You forgot one thing – if you are going to increase cigarette taxes then increase taxes on liquor; increase taxes on luxury cars; and above all make sure that our great Legislators who are not paying their state taxes pay them and publicly name them immediately.

  2. Ben says:

    Since the title of the article acknowledges that record numbers of people are unemployed, and therefore unable to pay the taxes that support government eduction, where would the writer suggest the money come from? The tooth fairy? Looks to me like we will eventually be forced to do what every other business does. Government will provide a level of service it can afford, not necessarily one that teachers and administrators insist we have. When government schools can provide a level of education as good as some of the thrid world countries who kick our butts now I’ll be more sympathetic to all the moaning and crying. We spend hundreds of billions more than countries who get significantly better results.

    I have an idea. How about having everyone pay for their own kid’s education and keeping the government out of it entirely? The reason government education at every level consumes such a huge percentage of the state and county budget is because it is funded with a limitless supply, till now, of tax money appropriated by politicians more worried about getting reelected than providing meaningful, effective education for the next generation.

  3. Kevin Ewing says:

    As a teacher I am angry! We get more and more cuts and still we are held to an increasingly higher standard. To the man who just wrote an opinion How about cuts from the top down? Where are the cuts in salaries and perks for the lawmakers in Atlanta? How about cuts to even those who are retired, to those those who don’t need really need extra health care benefits that the state provides? Any way you look at it both ideas are wrong. If as Ben suggests that people pay for their own children’s’ education then people should also pay for their own costs after they retire. Both ideas are ridiculous and selfish.

    The same people who complain about the quality of education in Georgia really don’t mind seeing the State kill whatever incentive we had to recruit and keep good teachers. I moved to Georgia 6 years ago because I believed that things were moving in the right direction in Georgia for education. I no longer believe that.

  4. Former Legal Secretary Now Retired says:

    Kevin – I promise you that I daily engage in emails with our School Board and our Legislators about the mistreatment of our teachers and will continue to do so as long as I have a breath in my body. With the horrible mess in Clayton County the past few years and the mess in DeKalb County that keeps getting more disgusting and nasty by the day and I firmly believe that SACS will be stepping into that quagmire soon, you are right, education in Georgia is not moving in the right direction. The biggest losers in all of this is the teachers and students. We need people in the State Superintendent’s office and the Legislator that will stop this downward spiral but sadly we don’t have those kind of people. Thankfully Kathy Cox is leaving and not too soon in my opinion – our gain – D.C.’s loss and people need to vote out every School Board member up for election this year. Personally I hope Brian Westlake gets elected State School Superintendent; I hope people will elect School Board members whose main interests is our teachers and students.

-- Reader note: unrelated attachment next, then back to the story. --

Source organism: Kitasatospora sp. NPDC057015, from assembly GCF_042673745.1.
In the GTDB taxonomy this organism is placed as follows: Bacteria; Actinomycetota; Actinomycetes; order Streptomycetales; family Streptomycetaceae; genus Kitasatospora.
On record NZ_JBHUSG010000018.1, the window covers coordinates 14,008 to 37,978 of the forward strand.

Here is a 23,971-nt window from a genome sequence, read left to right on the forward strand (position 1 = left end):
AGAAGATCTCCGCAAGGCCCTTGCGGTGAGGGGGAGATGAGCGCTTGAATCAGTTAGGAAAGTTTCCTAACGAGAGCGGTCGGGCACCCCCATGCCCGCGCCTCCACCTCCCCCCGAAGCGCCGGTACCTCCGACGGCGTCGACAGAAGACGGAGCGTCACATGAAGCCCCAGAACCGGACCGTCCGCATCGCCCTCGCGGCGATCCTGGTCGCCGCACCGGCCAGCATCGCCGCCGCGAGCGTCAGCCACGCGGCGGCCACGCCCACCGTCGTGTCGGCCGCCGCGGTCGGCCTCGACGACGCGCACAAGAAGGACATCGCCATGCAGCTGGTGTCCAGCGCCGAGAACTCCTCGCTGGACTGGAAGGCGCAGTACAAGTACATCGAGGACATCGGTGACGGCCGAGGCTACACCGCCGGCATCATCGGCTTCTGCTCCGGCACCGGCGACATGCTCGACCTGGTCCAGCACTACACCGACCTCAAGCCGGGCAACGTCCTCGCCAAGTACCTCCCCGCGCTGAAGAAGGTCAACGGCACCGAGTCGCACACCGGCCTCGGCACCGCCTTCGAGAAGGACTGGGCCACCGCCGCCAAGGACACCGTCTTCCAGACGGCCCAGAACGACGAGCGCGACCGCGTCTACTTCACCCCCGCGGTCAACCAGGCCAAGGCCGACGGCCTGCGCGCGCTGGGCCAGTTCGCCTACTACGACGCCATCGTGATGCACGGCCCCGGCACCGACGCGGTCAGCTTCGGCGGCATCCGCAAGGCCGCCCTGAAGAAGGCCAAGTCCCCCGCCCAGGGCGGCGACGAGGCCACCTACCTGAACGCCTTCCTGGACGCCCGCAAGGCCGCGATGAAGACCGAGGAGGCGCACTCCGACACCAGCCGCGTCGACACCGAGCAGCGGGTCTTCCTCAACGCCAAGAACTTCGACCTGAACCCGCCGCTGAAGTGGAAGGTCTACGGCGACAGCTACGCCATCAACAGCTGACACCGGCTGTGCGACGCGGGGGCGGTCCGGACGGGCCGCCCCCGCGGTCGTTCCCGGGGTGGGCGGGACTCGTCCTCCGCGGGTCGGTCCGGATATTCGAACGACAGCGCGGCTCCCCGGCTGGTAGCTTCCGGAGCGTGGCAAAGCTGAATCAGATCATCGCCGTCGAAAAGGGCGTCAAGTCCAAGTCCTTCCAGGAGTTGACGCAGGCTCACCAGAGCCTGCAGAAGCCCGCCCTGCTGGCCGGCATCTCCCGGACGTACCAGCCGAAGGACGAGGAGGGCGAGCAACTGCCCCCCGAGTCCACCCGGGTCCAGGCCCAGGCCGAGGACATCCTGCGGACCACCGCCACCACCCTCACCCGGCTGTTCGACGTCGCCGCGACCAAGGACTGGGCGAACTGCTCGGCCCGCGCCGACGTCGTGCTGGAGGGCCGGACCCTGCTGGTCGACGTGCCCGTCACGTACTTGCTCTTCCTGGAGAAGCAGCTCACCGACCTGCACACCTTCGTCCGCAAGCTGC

5. Cherise says:

    Folks, it’s too easy to raise taxes than to scrutinize expenditures. I am not fooled when I am told, “We can’t cut anywhere else.” That’s horse hockey!!!! Let us simple-minded folks get into the financial files; we’ll find a lot of ways to cut spending. Salaries of head office people can be cut; the size of the State Board of Education can be cut. In case you didn’t know, our county school systems answer to no one but the voters so why do we have a large building in Atlanta with who knows how many floors and people that make up the State Board of Education? Our local county school board meets twice a month. They are not full-time employees, but yet, they receive benefits as if they were full-time employees. Our school system receives approximately 80 percent of our tax money. Citizens, you need to start delving into where the money is going and the high salaries being paid. You have every right to do this through the Freedom of Information Act. You can submit an oral or written request. I love our teachers, but their hands are severely tied by government when trying to teach our children. In my opinion, our teachers deserve every penny they receive. Our children are being dumbed down by government. I am all for doing away with the government school system and setting up homeschoolers in neighborhoods to teach a few children in their home for a nominal fee. It has been proved that homeschooling is superior to public education.